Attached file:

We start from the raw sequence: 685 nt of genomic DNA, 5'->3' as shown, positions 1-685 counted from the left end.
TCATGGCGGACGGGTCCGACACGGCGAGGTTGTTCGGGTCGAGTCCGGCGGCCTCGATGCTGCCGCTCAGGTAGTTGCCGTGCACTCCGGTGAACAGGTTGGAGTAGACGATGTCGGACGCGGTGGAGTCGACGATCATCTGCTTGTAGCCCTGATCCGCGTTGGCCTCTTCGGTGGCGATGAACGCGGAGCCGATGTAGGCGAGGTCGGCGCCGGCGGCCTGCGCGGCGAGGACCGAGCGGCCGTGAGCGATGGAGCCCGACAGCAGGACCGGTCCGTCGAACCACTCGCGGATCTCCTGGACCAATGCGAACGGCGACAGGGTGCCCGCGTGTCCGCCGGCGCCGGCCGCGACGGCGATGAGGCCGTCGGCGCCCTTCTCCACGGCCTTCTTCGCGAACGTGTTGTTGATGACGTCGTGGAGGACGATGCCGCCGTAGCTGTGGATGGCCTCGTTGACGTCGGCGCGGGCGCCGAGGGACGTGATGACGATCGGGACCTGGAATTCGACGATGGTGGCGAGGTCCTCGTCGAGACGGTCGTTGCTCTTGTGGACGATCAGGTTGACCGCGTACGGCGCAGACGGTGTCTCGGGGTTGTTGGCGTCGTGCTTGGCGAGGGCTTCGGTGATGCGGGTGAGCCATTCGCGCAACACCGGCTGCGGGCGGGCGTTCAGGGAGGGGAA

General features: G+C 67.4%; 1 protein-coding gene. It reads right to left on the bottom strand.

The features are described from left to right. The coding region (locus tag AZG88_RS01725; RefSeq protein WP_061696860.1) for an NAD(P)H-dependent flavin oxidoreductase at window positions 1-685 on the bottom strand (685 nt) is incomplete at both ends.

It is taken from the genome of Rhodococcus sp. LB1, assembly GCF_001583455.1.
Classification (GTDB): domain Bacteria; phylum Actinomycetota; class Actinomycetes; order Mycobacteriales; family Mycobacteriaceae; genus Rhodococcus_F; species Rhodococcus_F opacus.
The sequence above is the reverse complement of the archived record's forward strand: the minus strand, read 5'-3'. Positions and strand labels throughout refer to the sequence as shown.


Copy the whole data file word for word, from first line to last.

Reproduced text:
We start from the raw sequence: 685 nt of genomic DNA, 5'->3' as shown, positions 1-685 counted from the left end.
TCATGGCGGACGGGTCCGACACGGCGAGGTTGTTCGGGTCGAGTCCGGCGGCCTCGATGCTGCCGCTCAGGTAGTTGCCGTGCACTCCGGTGAACAGGTTGGAGTAGACGATGTCGGACGCGGTGGAGTCGACGATCATCTGCTTGTAGCCCTGATCCGCGTTGGCCTCTTCGGTGGCGATGAACGCGGAGCCGATGTAGGCGAGGTCGGCGCCGGCGGCCTGCGCGGCGAGGACCGAGCGGCCGTGAGCGATGGAGCCCGACAGCAGGACCGGTCCGTCGAACCACTCGCGGATCTCCTGGACCAATGCGAACGGCGACAGGGTGCCCGCGTGTCCGCCGGCGCCGGCCGCGACGGCGATGAGGCCGTCGGCGCCCTTCTCCACGGCCTTCTTCGCGAACGTGTTGTTGATGACGTCGTGGAGGACGATGCCGCCGTAGCTGTGGATGGCCTCGTTGACGTCGGCGCGGGCGCCGAGGGACGTGATGACGATCGGGACCTGGAATTCGACGATGGTGGCGAGGTCCTCGTCGAGACGGTCGTTGCTCTTGTGGACGATCAGGTTGACCGCGTACGGCGCAGACGGTGTCTCGGGGTTGTTGGCGTCGTGCTTGGCGAGGGCTTCGGTGATGCGGGTGAGCCATTCGCGCAACACCGGCTGCGGGCGGGCGTTCAGGGAGGGGAA

General features: G+C 67.4%; 1 protein-coding gene. It reads right to left on the bottom strand.

The features are described from left to right. The coding region (locus tag AZG88_RS01725; RefSeq protein WP_061696860.1) for an NAD(P)H-dependent flavin oxidoreductase at window positions 1-685 on the bottom strand (685 nt) is incomplete at both ends.

It is taken from the genome of Rhodococcus sp. LB1, assembly GCF_001583455.1.
Classification (GTDB): domain Bacteria; phylum Actinomycetota; class Actinomycetes; order Mycobacteriales; family Mycobacteriaceae; genus Rhodococcus_F; species Rhodococcus_F opacus.
The sequence above is the reverse complement of the archived record's forward strand: the minus strand, read 5'-3'. Positions and strand labels throughout refer to the sequence as shown.